akemiiwaya at January 20th, 2014 13:34 — #1
Originally published at: http://www.howtogeek.com/180261/the-worst-passwords-of-2013/
Sadly enough, another year has come and gone with what ‘feels’ like little progress made on getting people to choose better passwords. Password management software maker SplashData has compiled a list of the worst 25 passwords of 2013, a ‘top offenders’ list that contains some old favorites along with some new entries as choices people should not be making.
gordon_class at January 20th, 2014 14:10 — #2
I find it sad that so many people I know use passwords that have something to do with their personal life that could be hacked easily. When I set a password I type randomly on a word doc. first and then print the password to add to my password list. No copy's are kept on my computer.
hawk at January 20th, 2014 22:44 — #3
I'm curious. Is there a reason that you print to a password list rather than using something like 1Password or OneLogin?
ringhalg at January 21st, 2014 01:43 — #4
What businesses / websites need to do is force the users to create secure passwords, by implementing security policies. People will always use a weak password if they can, because its easier.
I use LastPass to store my passwords.
nsdcars5 at January 21st, 2014 05:43 — #5
How is "login" for a password? I can remember it and it's not in the list.
gordon_class at January 21st, 2014 10:27 — #6
I just don't like the idea of keeping any password on a computer, using a password safe or not.
microsvc at January 21st, 2014 14:35 — #7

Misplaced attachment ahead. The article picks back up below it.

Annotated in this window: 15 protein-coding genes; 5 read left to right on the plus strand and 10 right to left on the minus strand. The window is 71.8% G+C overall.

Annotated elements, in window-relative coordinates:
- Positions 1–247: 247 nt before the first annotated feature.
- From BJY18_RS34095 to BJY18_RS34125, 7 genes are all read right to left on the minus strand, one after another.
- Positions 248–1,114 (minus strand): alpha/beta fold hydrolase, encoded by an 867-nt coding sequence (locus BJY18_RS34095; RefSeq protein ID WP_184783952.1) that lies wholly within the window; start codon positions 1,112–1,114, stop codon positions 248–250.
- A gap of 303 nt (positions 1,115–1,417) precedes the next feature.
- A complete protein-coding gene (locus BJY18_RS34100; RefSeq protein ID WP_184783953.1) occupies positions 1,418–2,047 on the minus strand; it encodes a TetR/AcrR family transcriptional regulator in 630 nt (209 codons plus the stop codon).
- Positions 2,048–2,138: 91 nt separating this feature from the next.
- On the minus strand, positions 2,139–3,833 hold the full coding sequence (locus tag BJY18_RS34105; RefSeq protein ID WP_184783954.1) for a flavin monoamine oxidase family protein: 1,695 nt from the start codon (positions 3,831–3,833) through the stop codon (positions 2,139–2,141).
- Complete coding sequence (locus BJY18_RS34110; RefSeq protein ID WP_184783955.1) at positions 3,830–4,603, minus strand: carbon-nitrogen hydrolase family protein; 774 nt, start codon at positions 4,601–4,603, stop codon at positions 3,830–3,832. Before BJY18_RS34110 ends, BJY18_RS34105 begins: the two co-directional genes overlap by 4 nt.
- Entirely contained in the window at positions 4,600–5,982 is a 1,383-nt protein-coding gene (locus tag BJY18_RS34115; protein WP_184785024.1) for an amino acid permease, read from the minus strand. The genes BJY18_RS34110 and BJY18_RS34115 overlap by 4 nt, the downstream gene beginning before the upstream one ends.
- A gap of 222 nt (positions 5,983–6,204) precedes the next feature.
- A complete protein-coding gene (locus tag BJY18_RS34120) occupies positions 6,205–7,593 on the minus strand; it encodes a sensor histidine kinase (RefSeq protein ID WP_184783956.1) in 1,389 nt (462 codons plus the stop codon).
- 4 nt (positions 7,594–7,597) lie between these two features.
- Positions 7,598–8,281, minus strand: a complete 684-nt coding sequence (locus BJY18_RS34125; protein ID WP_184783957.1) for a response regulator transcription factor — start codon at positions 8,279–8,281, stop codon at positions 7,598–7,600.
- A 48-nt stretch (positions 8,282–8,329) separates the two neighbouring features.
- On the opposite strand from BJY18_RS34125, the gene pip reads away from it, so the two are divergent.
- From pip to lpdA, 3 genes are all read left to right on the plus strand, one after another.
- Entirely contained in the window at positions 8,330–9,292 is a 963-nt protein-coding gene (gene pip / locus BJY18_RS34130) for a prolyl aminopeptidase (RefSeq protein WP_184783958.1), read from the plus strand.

Every company has their own password format which in my opinion is forcing people to just use something like what was shown here. I use the same word for every password, but some sites want a capitol letter, or a number or 2, or special character. I can modify that single word into anything, but it's still that single word.
okontrollerad at January 22nd, 2014 12:54 — #8
I usually have real problems remembering the long type of passwords that my company wants me to use. One trick is that you take a sentence that you can remember and make it one word..for instance "life is like a box of chocolates" or something like that and your password is...Lifeislikeaboxofchocolates. Is it foolproof?..no probably not...but its still safer then "user12345".
ortzinator at January 24th, 2014 01:01 — #9
It's not much more secure. Easily brute forced with a dictionary.
nickau at January 25th, 2014 00:55 — #10
Test the streanght of passwords at grc haystack
system at January 30th, 2014 13:34 — #11
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